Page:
PORT-AU-PRINCE, Haiti (AP) — Gov. Rick Scott is urging residents up and down Florida’s Interstate 95 corridor to start preparing for “direct impacts” of Hurricane Matthew.
Scott was in the Florida Keys Tuesday morning for a briefing on the Category 4 storm that is currently moving over the southwestern coast of Haiti. The storm is heading toward Cuba and the southeastern coast of Florida.
The governor warned residents to take the storm seriously, adding “we cannot rule out a direct hit.” He says heavy rain, spin off tornadoes, high winds and beach erosion are among the concerns in Florida.
He asked residents to listen for directions from local officials and to “prepare for the worst and hope for the best.”
Scott and other officials are urging people to have at least a three-day supply of food, water and medicine on hand. Also, Scott urged people to get gas in their vehicles and to keep cellphones charged in case of electrical power loss.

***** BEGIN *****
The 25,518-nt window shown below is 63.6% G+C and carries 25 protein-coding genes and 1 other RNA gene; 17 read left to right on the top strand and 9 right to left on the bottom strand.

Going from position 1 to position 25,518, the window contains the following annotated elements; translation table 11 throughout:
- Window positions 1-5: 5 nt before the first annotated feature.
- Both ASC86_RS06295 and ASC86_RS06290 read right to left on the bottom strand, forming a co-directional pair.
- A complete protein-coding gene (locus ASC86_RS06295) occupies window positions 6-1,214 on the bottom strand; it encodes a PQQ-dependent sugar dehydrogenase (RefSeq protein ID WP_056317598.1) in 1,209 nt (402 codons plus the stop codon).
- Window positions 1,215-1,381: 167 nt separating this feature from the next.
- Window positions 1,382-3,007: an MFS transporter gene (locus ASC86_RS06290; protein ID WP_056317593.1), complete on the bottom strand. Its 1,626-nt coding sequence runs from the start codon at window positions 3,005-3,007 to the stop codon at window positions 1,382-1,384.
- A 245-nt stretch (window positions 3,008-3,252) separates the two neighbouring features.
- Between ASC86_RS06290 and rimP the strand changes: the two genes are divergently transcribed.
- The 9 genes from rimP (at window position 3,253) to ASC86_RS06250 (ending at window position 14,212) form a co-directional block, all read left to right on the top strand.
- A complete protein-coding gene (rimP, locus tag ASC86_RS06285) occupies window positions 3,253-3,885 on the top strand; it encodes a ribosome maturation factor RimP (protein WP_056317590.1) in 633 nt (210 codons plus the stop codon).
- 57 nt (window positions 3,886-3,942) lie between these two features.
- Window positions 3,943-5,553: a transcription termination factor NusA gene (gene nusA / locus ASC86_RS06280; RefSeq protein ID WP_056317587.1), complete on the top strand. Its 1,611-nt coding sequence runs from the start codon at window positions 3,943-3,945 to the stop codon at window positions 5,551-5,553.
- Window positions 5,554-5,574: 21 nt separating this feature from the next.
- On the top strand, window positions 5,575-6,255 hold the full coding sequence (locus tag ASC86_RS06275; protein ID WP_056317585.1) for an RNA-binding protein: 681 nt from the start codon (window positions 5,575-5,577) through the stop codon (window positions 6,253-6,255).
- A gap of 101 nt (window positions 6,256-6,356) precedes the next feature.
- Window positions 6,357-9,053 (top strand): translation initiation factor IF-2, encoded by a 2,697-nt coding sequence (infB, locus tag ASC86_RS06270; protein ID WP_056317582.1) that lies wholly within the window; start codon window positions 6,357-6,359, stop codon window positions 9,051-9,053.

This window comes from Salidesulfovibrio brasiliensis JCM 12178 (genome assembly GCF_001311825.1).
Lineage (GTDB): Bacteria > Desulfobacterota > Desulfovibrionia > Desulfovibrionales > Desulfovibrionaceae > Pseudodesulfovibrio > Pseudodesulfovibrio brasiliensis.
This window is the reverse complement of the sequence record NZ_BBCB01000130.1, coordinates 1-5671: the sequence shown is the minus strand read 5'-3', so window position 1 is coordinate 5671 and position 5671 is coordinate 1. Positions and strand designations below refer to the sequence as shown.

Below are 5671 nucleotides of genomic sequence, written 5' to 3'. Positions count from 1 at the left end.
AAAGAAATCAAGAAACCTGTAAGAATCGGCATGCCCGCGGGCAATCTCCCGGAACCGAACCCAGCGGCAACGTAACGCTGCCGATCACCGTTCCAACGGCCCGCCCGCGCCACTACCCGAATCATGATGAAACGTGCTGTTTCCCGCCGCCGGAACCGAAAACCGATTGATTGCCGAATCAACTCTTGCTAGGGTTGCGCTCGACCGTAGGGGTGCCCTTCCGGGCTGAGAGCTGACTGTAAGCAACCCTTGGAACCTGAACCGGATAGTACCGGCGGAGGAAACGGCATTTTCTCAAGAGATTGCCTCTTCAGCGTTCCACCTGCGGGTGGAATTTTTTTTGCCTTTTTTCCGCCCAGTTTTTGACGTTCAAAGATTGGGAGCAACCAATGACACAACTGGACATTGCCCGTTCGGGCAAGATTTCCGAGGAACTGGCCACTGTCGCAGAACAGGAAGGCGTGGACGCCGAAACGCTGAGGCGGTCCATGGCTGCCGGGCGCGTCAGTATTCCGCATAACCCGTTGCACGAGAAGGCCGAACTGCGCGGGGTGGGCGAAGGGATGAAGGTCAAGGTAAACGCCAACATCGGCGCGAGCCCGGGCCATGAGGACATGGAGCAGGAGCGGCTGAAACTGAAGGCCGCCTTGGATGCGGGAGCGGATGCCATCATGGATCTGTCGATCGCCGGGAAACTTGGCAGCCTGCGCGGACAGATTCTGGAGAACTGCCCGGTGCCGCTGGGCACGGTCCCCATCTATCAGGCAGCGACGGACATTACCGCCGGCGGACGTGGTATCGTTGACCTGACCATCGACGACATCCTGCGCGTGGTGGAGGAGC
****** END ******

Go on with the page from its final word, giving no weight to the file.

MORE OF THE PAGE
Matthew was a Category 4 storm with maximum sustained winds of 145 mph (230 kph) Monday night, the National Hurricane Center in Miami said. The hurricane was centered about 190 miles (310 kilometers) southwest of Port Au Prince, Haiti. The storm was moving north at 7 mph (11 kph). Matthew’s center will approach southwestern Haiti Monday night, move near eastern Cuba late Tuesday, and move near or over portions of the southeastern and central Bahamas Tuesday night and Wednesday, the center said.
The U.S. Coast Guard officials set “port condition whiskey” for ports in southeastern Florida: Ports and facilities currently remain open to all commercial traffic, but all oceangoing vessels and barges greater than 500 gross tons should start making plans to leave the port, officials said in a news release.
Vessels seeking to stay in the port should contact the captain at each facility to receive permission, according to the release, which also warned pleasure boat owners to seek safe harbor.
In addition, the Coast Guard warned mariners to heed weather watches, warnings and small craft advisories and to monitor the progress of the storm through local TV, internet and radio.
Copyright 2016 The Associated Press. All rights reserved. This material may not be published, broadcast, rewritten or redistributed.